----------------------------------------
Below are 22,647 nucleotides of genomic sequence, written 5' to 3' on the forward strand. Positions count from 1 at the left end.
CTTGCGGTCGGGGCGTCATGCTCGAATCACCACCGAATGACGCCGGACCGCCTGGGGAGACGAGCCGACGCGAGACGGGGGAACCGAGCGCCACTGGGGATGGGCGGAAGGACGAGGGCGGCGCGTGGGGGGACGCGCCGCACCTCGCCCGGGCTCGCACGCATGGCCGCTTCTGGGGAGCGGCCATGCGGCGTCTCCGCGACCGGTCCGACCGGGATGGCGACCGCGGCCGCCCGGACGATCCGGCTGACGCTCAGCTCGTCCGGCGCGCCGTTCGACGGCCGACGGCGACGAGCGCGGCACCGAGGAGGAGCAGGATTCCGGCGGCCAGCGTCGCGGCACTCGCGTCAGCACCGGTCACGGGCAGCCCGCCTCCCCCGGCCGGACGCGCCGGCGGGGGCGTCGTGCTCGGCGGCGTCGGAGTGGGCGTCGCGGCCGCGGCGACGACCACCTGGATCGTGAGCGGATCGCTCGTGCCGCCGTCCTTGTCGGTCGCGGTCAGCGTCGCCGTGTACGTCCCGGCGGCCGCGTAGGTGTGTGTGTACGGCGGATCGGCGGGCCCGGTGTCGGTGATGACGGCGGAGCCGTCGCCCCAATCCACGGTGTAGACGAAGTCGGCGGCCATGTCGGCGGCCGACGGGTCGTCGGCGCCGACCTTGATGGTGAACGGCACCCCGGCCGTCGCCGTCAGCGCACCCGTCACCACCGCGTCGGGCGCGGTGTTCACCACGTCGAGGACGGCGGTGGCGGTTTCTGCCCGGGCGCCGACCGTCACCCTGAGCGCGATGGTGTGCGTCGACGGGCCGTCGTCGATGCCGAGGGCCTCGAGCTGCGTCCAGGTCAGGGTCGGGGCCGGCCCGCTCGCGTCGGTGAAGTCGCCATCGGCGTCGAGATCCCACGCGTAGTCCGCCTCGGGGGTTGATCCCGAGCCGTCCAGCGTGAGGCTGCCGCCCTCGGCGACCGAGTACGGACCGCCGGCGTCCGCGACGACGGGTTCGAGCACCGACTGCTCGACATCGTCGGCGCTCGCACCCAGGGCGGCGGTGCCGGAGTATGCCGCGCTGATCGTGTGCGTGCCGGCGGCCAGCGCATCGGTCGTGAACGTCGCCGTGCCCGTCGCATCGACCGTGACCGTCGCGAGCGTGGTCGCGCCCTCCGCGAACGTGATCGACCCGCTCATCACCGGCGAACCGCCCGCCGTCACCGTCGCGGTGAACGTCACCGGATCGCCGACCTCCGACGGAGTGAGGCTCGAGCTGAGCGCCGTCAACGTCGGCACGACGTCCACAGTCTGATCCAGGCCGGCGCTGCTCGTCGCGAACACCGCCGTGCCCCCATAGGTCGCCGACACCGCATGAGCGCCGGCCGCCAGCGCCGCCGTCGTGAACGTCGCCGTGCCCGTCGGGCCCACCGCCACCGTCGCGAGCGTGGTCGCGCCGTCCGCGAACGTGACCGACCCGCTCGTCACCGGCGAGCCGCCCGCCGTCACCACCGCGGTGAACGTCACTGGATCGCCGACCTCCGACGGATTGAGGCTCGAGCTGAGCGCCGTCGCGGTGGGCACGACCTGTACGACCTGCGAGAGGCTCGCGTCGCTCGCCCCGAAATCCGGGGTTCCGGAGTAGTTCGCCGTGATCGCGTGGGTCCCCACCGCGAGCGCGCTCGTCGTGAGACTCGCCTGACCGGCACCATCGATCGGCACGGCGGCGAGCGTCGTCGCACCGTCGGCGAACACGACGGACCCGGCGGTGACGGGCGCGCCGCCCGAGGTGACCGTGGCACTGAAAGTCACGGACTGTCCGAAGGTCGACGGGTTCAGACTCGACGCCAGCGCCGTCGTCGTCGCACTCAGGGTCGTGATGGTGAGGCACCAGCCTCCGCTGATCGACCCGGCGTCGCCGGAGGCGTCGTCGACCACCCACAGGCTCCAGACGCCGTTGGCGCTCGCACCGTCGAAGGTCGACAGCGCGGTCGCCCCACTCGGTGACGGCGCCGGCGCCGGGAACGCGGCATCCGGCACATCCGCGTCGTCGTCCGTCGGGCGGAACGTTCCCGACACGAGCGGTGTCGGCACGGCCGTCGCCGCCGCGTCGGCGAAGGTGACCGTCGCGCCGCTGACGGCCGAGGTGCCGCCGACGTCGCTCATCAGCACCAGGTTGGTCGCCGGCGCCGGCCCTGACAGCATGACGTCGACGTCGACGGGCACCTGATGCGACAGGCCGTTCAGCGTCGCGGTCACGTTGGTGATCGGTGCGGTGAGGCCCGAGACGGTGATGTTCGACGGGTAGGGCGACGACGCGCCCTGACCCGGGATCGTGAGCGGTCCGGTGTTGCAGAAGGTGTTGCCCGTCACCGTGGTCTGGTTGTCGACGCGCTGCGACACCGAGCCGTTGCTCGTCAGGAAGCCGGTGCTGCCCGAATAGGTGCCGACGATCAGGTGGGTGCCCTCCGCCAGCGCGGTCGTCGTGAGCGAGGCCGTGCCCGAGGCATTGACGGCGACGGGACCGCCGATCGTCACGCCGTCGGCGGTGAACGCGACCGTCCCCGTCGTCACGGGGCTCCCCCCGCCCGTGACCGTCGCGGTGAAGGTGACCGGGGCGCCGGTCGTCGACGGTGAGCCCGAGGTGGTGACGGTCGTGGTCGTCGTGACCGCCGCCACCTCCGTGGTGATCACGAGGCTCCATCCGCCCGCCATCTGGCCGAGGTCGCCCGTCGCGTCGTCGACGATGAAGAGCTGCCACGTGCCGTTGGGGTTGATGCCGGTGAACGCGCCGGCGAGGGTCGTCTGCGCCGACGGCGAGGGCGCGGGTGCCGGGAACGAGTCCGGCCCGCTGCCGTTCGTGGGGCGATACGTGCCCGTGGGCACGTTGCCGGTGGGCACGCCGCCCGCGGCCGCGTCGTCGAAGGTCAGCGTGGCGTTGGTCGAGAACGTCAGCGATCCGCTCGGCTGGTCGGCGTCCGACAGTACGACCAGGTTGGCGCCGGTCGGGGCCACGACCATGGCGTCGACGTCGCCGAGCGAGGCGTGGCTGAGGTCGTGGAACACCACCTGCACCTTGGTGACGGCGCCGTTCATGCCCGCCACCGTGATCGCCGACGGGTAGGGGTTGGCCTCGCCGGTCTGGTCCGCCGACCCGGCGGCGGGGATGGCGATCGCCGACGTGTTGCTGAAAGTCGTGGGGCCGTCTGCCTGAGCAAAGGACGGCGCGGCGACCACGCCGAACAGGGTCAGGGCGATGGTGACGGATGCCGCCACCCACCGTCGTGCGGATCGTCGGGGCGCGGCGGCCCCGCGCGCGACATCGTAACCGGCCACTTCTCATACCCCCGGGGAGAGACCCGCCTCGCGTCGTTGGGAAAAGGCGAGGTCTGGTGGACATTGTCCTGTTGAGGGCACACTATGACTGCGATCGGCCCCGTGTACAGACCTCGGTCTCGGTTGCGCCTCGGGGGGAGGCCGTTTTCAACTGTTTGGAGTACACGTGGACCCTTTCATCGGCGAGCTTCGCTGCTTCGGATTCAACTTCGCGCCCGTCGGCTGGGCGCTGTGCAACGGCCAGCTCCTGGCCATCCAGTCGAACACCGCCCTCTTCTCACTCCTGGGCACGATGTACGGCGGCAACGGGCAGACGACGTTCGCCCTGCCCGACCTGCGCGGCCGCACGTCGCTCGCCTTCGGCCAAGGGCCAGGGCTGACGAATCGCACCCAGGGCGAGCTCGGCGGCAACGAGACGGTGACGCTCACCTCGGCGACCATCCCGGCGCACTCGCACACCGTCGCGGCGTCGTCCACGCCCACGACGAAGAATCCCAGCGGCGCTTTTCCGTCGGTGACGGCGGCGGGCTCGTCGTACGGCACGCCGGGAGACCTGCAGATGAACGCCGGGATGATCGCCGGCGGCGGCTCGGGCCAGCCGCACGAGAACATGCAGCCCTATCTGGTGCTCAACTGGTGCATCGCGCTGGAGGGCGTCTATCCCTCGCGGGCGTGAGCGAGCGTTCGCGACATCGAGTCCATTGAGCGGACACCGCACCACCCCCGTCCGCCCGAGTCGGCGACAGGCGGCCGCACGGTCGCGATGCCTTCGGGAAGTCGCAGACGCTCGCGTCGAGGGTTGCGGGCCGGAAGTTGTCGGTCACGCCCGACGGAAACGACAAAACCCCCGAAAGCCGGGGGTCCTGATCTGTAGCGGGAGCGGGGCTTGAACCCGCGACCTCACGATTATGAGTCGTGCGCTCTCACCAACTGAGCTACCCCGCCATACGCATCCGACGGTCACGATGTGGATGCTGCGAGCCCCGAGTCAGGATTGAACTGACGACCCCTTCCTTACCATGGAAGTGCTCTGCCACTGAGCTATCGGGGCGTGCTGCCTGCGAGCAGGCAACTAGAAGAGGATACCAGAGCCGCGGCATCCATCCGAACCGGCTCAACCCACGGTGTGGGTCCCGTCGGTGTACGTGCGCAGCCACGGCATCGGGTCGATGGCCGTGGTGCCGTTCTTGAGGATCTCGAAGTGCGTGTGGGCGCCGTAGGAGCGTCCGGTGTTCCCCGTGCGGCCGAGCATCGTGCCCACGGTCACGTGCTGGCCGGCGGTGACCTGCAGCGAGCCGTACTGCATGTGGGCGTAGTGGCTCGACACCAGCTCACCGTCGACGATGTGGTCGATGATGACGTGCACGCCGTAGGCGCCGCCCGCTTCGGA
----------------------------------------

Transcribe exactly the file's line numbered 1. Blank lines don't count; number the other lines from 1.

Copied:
Below are 22,647 nucleotides of genomic sequence, written 5' to 3' on the forward strand. Positions count from 1 at the left end.